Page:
To refer back to Benitez again – when he came to Liverpool he didn’t just throw that 2004-05 squad into his old Valencia system. He started off slowly, deciding whether any of them had what it took to adapt. He then brought in the players to bring on into his preferred style, but the fans could see some signs of progress.
The team was meaner, more solid and had a superb spine. Things may have turned out differently but he was also left in the lurch by Owen leaving, so he brought in Luis Garcia to give us somebody who could pull something out of nothing, which the little Spaniard did, more often than not, but he had to be given the right role and freedom.
Liverpool currently have two such players in Luis Suarez and Steven Gerrard but I don’t see either player being allowed to play to their strengths, or being given the support they need to flourish. I see two world-class players being shoe-horned into a system that they’re neither familiar with, nor seem to have managed to adapt to yet.
So with all of this in mind, Rodgers needs to switch things around to get the best out of these two, before gradually bringing on his tiki-taka philosophy. My choice would be to implement a system most of the players would be familiar with, whilst getting the best out of Suarez and Gerrard and, for me, that’s 3-5-2.
We’ve struggled at the back a lot recently and we’re wasting two of our best attacking threats – Johnson and Enrique – by keeping them tied in defence. So I would suggest bringing in Coates to add a bit of height and presence to a back three. It would also allow him to get more experience and, in playing more often, we’d reduce the risk of him getting sick of sitting around and requesting a transfer.
I’d push Enrique and Johnson into midfield, both operating as wide-players, but also able to double-up at the back if needed. As I said, both are excellent attacking players, with great technique and, on their day, can cause havoc to any opposition defence.
Lucas could then be the fulcrum of a middle three, along with Joe Allen and Nuri Sahin. These three are young, energetic and dynamic and I believe that they would bring the best out of one another. They are also all quite adept at battling in midfield, which would stop us getting outfought and outnumbered as we have done all too often by poor teams this year.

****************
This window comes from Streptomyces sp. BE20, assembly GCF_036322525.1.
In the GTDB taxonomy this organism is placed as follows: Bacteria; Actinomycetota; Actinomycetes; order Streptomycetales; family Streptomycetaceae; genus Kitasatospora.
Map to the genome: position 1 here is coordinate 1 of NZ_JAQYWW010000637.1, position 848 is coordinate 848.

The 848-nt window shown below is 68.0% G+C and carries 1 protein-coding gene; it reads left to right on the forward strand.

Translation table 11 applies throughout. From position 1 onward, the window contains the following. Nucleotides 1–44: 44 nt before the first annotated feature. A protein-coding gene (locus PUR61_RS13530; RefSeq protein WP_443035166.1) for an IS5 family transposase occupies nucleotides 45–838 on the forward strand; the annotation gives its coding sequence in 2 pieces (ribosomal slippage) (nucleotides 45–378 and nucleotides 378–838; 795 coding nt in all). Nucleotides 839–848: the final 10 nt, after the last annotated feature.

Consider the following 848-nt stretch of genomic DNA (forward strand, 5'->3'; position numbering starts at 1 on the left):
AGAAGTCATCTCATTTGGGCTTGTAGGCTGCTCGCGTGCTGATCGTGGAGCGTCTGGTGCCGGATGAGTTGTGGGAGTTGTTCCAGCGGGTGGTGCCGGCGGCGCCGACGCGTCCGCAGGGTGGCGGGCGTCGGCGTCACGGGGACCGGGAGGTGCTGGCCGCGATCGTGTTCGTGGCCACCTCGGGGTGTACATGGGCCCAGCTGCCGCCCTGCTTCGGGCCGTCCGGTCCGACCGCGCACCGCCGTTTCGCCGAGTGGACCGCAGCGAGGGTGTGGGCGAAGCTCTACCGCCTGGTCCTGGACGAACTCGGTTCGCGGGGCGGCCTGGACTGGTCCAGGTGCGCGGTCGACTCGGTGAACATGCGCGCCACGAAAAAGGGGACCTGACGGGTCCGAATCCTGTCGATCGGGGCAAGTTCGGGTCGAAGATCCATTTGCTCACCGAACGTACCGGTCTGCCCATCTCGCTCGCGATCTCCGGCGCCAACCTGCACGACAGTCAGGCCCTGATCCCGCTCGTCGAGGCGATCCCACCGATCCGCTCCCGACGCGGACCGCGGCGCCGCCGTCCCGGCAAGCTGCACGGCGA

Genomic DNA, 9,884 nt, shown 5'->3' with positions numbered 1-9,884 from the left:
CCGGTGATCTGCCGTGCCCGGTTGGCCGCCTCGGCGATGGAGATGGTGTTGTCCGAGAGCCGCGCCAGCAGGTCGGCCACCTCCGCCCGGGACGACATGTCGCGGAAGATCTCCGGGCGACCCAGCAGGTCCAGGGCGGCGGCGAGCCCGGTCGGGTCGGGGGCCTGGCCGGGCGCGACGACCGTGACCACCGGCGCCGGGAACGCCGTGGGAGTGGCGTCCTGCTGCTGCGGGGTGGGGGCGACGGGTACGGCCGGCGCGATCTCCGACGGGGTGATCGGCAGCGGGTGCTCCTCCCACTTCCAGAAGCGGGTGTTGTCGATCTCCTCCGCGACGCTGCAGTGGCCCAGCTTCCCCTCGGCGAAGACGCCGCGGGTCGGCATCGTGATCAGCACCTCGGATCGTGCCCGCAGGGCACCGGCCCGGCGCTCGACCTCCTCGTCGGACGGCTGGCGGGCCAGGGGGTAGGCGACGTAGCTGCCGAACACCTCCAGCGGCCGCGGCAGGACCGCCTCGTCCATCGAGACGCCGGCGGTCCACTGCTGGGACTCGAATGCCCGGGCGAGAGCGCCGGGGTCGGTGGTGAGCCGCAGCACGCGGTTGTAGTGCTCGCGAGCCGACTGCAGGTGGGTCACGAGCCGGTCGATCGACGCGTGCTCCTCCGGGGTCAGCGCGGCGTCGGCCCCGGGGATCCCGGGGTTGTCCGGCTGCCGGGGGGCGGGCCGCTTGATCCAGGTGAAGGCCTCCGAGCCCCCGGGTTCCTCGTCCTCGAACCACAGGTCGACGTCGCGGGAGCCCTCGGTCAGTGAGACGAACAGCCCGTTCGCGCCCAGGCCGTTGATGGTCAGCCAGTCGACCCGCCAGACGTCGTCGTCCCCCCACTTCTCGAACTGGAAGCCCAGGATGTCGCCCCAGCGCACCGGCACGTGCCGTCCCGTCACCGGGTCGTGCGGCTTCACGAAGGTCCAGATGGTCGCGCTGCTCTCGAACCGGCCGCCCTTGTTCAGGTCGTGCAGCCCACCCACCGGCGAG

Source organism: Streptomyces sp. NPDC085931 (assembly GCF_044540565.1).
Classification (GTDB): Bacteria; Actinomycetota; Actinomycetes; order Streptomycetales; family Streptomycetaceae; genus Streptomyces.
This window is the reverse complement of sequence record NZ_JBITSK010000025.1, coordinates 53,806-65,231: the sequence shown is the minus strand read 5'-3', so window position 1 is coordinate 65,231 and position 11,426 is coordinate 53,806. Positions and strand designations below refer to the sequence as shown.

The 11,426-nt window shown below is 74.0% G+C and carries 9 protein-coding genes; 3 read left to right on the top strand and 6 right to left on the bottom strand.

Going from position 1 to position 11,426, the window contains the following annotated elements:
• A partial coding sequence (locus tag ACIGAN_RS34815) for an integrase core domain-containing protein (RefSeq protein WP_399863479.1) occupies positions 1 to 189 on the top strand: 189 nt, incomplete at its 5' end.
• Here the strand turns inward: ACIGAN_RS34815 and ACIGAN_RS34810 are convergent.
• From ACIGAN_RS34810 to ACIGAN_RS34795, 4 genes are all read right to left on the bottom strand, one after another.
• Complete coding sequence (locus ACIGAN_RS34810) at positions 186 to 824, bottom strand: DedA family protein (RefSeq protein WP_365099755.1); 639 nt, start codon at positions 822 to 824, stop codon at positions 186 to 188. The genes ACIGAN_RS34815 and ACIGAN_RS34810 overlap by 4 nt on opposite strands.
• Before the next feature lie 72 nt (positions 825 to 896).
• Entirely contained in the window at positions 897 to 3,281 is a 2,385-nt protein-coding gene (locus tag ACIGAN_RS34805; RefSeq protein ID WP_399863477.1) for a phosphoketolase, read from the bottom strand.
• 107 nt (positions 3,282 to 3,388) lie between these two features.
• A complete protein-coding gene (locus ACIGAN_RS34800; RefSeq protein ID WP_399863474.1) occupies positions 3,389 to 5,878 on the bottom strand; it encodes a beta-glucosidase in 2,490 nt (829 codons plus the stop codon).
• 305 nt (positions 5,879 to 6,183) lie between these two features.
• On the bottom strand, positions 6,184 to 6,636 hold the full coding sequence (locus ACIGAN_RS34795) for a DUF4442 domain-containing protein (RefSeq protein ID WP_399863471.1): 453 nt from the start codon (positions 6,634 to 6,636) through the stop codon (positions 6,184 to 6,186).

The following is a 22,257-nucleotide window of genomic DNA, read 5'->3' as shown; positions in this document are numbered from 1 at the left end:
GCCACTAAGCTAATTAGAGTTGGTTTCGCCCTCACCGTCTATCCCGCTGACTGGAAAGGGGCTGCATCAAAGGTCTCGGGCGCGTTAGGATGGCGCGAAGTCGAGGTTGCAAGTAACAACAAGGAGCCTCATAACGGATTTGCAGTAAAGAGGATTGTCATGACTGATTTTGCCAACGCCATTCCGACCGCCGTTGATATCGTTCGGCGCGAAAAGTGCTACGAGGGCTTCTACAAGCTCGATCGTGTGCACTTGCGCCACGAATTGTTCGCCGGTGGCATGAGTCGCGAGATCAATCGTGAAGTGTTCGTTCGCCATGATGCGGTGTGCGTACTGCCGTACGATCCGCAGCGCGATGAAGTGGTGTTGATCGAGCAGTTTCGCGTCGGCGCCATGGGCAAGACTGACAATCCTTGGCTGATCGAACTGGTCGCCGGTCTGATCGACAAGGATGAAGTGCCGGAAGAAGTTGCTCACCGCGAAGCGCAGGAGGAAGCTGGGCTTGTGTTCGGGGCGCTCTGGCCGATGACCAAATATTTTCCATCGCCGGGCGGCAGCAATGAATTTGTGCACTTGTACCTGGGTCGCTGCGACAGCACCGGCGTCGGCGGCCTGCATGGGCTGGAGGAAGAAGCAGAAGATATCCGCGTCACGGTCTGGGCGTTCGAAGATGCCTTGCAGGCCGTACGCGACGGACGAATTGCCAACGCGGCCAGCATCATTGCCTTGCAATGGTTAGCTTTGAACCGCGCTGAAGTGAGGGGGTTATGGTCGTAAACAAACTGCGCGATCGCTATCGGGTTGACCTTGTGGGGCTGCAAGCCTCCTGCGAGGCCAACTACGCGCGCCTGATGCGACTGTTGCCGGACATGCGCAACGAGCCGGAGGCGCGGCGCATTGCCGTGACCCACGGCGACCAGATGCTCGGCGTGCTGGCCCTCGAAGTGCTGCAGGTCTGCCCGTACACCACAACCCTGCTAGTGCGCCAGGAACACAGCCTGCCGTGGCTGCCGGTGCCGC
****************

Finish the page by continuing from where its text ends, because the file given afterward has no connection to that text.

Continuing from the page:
But the icing on this particular cake would be to push Gerrard right up behind Suarez, much like he was when he was working in tandem with Torres to such devastating effect. There is no doubting that Suarez and Torres are totally different players, but then so were Owen and Torres, and Gerrard worked brilliantly with both.
Gerrard will always insist (as will many of his supporters) that his best position is in central midfield but that has always been a fallacy. Gerrard is at his best either out wide or just behind the striker. He doesn’t have the attributes to play in central midfield, so pushing him high up the pitch will only benefit all parties, particularly now that his energy reserves aren’t quite what they used to be.
For me, though, the result will be that we’re using the assets we do have to our fullest advantage and making us harder to beat. I’m sure others will have their own opinions on what is the best system to use at present, or how (and when) the manager should implement his own system, but in the mean-time I believe this would get the best out of what players we’ve got.
What do you think?